The year was 1993, and Western society’s appetite for ultraviolence was steadily growing, as perhaps evidenced by our knowledge of the period’s death metal. Besides the music industry, other forms of entertainment embraced this, including Id Software, which at the time was a small but successful video game developer who increasingly specialized in first person shooters. Doom used much of the same technology as Id’s previous games in the genre, but due to better technology and marketing, it sold enormously more copies and understandably exerted more influence on game culture. Particularly interesting to us at DMU was Id’s decision to incorporate metal music into Doom. This wasn’t the first video game to showcase a straight up heavy metal soundtrack; that honor most likely goes to Rock’n’Roll Racing on the Super Nintendo, six months before the release of Doom. Rock’n’Roll Racing used synthesized covers of several popular heavy metal and hard rock tunes, but Doom arguably went a step further by using nominally original music. Robert Prince’s compositions for the game (and its immediate sequel, Doom II) are split between these ‘metal’ tracks and more ambient, downtempo tracks.
The music of Doom is definitely inspired by contemporary popular metal works to the point of near plagiarism; Prince mentions on the fan site Doomworld that Id initially asked him to do a contemporary metal soundtrack. Other sources mention that Prince relied primarily on the game’s design documents to inform his efforts and had limited contact with Id’s employees during the process. Regardless, tracks here are often just a few notes off from literally being rehashed Slayer or Metallica or one of the other popular bands that inspired this music. Song structures and everything else is understandably simplified, as video game music generally has to loop and can’t afford to be too prominent or obnoxious lest it be muted by an irritated player. It is still a reasonably appropriate backdrop to Doom‘s mixture of gun combat and labyrinthine exploration, although some players here will just use their death metal collections instead.
While streamed, sampled audio was common in video games by 1993, Doom initially used sequenced music, presumably to save on storage space and to avoid locking out potential buyers without access to a CD-ROM drive. The soundtrack was originally composed for General MIDI-compatible devices like Prince’s synthesizers, but on the average computer of the time, it’s most likely the soundtrack’s metal simulacra would play through one of Yamaha’s FM synthesis chips. The main problem with the OPL3 version of this soundtrack is a hardware one – while capable of producing a wide variety of sounds, the OPL3 suffers from severe anemia, particularly because of its weak percussion abilities, and therefore this version belies the music’s instrumentation.
Doom was, however, quickly ported to many other computers and consoles in light of its commercial success, where it would run into all sorts of technical limitations. Everyone involved in the ports handled the soundtrack differently, ranging from the complete omission of music on the Atari Jaguar, to rearrangements of various quality, including the infamously bad Sega 32X version, and even the Playstation port, notable as its main composer (Aubrey Hodges) contributed his own, original soundtrack of dark ambient music instead of using Prince’s work. The most “authentic” way to experience the soundtrack is probably Prince’s Doom Music compilation, which showcases much of the music performed on its original synthesizers; any additions are at least intended by the original author, although I still find the ability of mid-90’s electronics to mimic a distorted guitar underwhelming at best.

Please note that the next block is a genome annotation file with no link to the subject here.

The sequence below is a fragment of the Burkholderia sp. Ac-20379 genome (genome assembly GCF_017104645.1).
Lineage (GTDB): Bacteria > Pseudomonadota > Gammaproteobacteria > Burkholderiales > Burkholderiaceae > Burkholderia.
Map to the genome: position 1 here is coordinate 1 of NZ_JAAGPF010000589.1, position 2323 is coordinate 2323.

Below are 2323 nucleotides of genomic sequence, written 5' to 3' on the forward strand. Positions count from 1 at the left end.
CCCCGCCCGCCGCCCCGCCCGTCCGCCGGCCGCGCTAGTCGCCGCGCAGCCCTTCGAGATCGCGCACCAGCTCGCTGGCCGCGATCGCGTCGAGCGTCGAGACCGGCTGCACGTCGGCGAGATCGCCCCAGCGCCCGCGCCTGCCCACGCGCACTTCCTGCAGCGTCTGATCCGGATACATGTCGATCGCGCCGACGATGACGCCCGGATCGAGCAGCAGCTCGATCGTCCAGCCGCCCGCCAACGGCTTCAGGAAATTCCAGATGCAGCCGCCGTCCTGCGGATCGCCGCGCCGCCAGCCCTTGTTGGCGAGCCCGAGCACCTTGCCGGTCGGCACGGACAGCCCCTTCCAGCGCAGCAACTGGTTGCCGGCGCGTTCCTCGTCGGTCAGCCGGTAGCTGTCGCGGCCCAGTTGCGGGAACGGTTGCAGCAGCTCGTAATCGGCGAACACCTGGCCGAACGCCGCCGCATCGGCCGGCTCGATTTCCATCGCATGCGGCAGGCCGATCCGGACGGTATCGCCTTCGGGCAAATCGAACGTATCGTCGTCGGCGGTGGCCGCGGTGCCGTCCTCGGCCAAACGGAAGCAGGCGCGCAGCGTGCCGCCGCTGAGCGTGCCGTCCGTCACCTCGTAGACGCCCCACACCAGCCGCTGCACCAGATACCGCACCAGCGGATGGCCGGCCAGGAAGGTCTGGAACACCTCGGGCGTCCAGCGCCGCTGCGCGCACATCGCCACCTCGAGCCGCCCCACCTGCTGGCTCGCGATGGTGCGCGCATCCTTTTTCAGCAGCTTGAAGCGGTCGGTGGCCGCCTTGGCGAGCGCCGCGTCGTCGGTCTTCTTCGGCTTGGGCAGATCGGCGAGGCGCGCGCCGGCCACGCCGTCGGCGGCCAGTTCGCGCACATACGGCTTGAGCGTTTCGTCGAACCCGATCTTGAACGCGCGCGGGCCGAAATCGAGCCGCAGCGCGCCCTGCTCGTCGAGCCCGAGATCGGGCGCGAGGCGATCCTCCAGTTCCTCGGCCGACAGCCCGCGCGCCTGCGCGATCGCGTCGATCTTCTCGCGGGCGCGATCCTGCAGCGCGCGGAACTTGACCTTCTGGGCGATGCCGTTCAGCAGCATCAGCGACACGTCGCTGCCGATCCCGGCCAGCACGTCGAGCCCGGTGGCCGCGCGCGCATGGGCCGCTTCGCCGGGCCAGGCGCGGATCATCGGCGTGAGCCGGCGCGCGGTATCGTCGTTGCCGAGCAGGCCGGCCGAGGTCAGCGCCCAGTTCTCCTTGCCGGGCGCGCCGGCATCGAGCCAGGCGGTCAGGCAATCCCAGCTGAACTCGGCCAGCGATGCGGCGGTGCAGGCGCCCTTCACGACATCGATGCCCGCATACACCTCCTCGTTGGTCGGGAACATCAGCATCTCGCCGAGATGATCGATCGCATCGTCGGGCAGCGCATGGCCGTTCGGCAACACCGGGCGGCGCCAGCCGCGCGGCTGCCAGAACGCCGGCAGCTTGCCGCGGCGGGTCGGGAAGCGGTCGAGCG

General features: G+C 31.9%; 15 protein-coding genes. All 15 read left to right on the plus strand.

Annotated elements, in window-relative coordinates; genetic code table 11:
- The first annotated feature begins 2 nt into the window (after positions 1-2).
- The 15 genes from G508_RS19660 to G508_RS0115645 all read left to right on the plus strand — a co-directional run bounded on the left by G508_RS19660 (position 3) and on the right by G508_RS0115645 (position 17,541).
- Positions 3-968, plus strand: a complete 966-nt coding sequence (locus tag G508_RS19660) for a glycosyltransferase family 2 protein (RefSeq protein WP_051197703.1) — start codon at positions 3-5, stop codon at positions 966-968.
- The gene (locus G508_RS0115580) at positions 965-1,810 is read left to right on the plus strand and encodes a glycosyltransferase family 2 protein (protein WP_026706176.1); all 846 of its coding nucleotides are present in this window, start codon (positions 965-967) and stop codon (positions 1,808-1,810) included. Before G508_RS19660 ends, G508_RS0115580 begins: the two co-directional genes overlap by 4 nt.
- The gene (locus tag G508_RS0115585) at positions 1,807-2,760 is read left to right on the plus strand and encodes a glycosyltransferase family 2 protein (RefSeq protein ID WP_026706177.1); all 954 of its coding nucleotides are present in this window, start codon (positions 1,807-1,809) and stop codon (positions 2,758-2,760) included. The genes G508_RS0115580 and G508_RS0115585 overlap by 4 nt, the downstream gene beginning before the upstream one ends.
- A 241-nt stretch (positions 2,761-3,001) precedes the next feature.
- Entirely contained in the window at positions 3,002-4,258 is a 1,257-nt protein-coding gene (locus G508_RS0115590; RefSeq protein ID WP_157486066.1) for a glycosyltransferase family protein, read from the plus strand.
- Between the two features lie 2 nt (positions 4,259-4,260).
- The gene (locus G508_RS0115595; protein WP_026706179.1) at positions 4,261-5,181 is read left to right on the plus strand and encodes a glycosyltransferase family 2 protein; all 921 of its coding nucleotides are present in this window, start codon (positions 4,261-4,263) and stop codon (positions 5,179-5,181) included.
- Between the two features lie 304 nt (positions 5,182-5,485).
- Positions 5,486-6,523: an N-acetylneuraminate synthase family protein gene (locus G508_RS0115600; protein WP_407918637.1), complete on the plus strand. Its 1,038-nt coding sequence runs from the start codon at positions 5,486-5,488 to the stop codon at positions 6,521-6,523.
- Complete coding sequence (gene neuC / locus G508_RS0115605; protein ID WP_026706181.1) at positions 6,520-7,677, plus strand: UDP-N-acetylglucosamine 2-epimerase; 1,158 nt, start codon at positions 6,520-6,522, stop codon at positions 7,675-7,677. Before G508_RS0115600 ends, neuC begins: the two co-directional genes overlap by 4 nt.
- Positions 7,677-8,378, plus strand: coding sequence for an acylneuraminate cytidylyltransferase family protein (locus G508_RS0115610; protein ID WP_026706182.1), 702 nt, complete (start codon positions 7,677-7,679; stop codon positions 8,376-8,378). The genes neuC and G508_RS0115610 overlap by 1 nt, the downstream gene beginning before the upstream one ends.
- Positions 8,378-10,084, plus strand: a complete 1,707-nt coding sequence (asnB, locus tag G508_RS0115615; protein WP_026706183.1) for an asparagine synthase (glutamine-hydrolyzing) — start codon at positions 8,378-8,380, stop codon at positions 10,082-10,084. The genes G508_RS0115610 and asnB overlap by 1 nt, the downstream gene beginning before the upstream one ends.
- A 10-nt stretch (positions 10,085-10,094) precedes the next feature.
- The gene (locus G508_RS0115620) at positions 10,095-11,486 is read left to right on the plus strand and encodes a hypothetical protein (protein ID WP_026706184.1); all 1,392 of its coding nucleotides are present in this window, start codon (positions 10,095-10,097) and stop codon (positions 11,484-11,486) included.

I doubt Id was specifically planning to popularize metal music when they released Doom, but they probably did a great deal in that regard, even though by 1993, mainstream metal was on the verge of commercial collapse and/or Pantera. The correspondence between common metal imagery, and the game’s demon-slaughtering violence and hellscapes is too obvious to ignore, though. Doom presumably sold more copies for pushing computers to their limit and being graphically violent, but the soundtrack’s decisions definitely paved the way for more and better-known works to feature metal as a soundtrack. In the process, it’s won such fans as Trey Azagthoth of Morbid Angel, who even made his own content for the game (although unfortunately, he didn’t bother to include his band’s music).
Everyone has at least one person in their network who is obsessed with “smart” music; your local government will provide you with a complimentary one if you have any doubts. You can tell music is “smart” by the fact it’s either instrumentally complex, aesthetically gimmicky, or even merely composed of band members who agree with some of your socialpolitical opinions. V is not the first to the best of my knowledge, but its ties to the djent and “progressive metal” scenes give Scale the Summit a built in audience full of such people. The relatively clean guitar tones and otherwise frequent moments of gentle strumming make me question the metal label, but I’m not yet the type to judge music solely by its genre. It does mean, however, that I’ve mentally shelved this on the progressive rock shelves along with acts like Camel and Yes, which admittedly are radically different in overall approach, but at least give this album some stern competition which it desperately needs.